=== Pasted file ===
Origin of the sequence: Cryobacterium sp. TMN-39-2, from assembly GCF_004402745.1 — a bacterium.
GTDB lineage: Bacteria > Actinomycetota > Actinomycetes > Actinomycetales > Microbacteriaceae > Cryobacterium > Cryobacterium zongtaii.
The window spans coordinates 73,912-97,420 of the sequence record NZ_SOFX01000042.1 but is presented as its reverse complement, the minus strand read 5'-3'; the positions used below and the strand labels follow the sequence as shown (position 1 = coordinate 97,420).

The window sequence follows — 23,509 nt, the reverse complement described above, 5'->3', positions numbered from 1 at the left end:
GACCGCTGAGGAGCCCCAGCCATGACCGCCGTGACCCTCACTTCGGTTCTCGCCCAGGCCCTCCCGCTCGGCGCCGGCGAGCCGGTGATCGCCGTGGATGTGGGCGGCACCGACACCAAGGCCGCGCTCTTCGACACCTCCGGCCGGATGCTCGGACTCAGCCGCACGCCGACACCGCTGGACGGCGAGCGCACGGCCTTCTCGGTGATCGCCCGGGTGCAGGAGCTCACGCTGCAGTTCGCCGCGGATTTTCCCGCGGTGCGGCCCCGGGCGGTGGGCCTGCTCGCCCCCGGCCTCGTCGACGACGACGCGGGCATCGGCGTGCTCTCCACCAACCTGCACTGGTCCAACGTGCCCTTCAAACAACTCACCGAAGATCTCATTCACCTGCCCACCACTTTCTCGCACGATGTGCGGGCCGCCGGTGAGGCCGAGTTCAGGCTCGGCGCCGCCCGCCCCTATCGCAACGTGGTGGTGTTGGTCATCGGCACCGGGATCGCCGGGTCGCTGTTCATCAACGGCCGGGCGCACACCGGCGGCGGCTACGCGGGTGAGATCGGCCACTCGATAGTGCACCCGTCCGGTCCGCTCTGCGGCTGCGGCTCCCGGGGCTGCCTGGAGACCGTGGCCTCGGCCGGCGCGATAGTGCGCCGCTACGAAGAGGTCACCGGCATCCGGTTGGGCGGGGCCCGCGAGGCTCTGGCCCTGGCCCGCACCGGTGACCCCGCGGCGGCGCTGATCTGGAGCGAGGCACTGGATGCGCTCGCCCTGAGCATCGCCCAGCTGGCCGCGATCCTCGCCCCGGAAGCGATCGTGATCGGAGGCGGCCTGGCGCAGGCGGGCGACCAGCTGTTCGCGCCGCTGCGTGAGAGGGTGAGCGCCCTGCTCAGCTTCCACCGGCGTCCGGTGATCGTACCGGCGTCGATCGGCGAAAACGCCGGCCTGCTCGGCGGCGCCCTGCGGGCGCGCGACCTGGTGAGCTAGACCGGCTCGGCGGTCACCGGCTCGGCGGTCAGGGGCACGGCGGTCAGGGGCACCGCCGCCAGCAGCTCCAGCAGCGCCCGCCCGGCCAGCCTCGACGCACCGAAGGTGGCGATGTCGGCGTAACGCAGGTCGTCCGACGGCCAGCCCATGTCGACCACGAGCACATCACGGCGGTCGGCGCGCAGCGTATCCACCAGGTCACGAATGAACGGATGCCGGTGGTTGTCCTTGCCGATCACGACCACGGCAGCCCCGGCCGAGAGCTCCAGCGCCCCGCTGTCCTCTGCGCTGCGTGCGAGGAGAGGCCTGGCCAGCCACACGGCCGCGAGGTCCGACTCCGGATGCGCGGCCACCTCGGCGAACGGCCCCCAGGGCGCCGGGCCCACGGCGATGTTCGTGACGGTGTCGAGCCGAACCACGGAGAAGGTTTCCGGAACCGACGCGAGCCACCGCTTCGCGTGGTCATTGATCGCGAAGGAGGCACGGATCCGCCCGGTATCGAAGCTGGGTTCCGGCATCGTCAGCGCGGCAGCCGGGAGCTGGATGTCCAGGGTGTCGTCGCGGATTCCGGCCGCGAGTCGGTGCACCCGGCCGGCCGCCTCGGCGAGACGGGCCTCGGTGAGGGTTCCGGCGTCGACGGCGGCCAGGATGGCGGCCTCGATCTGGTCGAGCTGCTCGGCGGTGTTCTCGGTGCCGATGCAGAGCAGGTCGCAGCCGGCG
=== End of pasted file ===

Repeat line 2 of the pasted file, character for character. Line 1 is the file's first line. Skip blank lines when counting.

GTDB lineage: Bacteria > Actinomycetota > Actinomycetes > Actinomycetales > Microbacteriaceae > Cryobacterium > Cryobacterium zongtaii.